Employees of the estimated 3,000 nail salons in New York state have some new regulatory protections, after the passage of bills A. 7630A and S. 05966 by the state legislature. The legislation ensures that trainees have access to proper training on safety and preventing infection and allows the state to shut down salons that repeatedly flout the law and evade health and safety inspections by operating without a license.
The American Industrial Hygiene Association® (AIHA) will jointly host the first-ever China-U.S. Occupational Health Symposia with the National Center for International Cooperation in Work Safety, SAWS, China (NCICS). The symposia will take place on Sept. 15–16, 2015, in Shanghai,China, and an anticipated 400 industrial and occupational health professionals from around the world are slated to attend.
Melanoma rates doubled between 1982 and 2011 but comprehensive skin cancer prevention programs could prevent 20 percent of new cases between 2020 and 2030, according to this month’s Vital Signs report.
James J. McCullagh allegedly lied to OSHA, told workers to lie as well
June 19, 2015
The owner of a Pennsylvania roofing company was indicted by the U.S. Attorney's office in Philadelphia with making false statements, obstructing justice and willfully violating OSHA fall protection standards in connection with the fatal fall of an employee in June 2013.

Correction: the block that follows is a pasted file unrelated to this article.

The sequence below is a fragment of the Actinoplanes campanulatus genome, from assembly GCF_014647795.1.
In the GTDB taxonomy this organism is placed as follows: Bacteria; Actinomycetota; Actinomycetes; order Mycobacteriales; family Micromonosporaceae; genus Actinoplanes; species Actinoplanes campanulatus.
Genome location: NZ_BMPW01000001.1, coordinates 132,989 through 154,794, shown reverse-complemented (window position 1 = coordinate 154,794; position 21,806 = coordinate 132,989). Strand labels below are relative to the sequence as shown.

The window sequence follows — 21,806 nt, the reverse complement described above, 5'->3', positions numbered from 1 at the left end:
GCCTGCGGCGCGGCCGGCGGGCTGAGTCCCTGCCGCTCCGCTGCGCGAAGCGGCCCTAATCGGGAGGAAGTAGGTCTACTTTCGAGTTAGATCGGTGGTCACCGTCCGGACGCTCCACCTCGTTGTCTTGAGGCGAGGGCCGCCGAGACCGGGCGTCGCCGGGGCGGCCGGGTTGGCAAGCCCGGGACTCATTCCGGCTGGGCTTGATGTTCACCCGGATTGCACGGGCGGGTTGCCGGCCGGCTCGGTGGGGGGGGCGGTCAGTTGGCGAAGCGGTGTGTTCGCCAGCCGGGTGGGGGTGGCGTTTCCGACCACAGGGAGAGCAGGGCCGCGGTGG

Silicosis is a potentially fatal but preventable occupational lung disease caused by inhaling respirable particles containing crystalline silicon dioxide (silica). Quartz, a type of crystalline silica, is the second most abundant mineral in the earth’s crust and workers across a wide range of occupations and industries are exposed to silica-containing dusts.
American Industrial Hygiene Association (AIHA) Government Affairs Director Aaron K. Trippler explains what the figures just released by the House Appropriations Committee’s Labor subcommittee mean to occupational safety and health agencies, going forward:
For the 12th time in two decades, the National Transportation Safety Board (NTSB) has recommended that collision avoidance systems become standard on all new passenger and commercial vehicles -- and released a report that outlined the life-saving benefits of the technology, which is currently available.
Lots of confusion over heart failure v. heart attack
June 18, 2015
Nearly six million Americans currently live with heart failure, yet a recent national survey found potentially dangerous misconceptions and knowledge gaps about the disease. In fact, nearly half of those surveyed got fundamental facts about heart failure wrong and two-thirds of respondents confused signs of heart failure with signs of a heart attack.